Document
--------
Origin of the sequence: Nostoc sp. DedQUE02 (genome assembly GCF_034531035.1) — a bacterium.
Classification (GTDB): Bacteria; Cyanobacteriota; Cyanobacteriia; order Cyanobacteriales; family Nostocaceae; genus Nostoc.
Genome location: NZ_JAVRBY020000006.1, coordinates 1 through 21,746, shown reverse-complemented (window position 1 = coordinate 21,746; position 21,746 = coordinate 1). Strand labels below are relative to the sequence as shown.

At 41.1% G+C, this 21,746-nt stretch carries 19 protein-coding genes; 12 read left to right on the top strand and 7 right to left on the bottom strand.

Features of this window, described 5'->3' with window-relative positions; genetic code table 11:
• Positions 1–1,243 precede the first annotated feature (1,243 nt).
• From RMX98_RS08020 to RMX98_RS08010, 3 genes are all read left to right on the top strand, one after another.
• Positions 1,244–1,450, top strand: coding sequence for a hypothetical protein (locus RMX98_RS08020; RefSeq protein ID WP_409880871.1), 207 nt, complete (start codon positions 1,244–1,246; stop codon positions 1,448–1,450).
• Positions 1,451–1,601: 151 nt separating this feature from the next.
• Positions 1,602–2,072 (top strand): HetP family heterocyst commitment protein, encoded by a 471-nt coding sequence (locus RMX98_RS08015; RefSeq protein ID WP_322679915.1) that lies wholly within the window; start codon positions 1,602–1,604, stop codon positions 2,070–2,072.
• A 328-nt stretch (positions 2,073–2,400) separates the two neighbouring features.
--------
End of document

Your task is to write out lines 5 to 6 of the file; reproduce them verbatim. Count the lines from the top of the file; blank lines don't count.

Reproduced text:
Features of this window, described 5'->3' with window-relative positions; genetic code table 11:
• Positions 1–1,243 precede the first annotated feature (1,243 nt).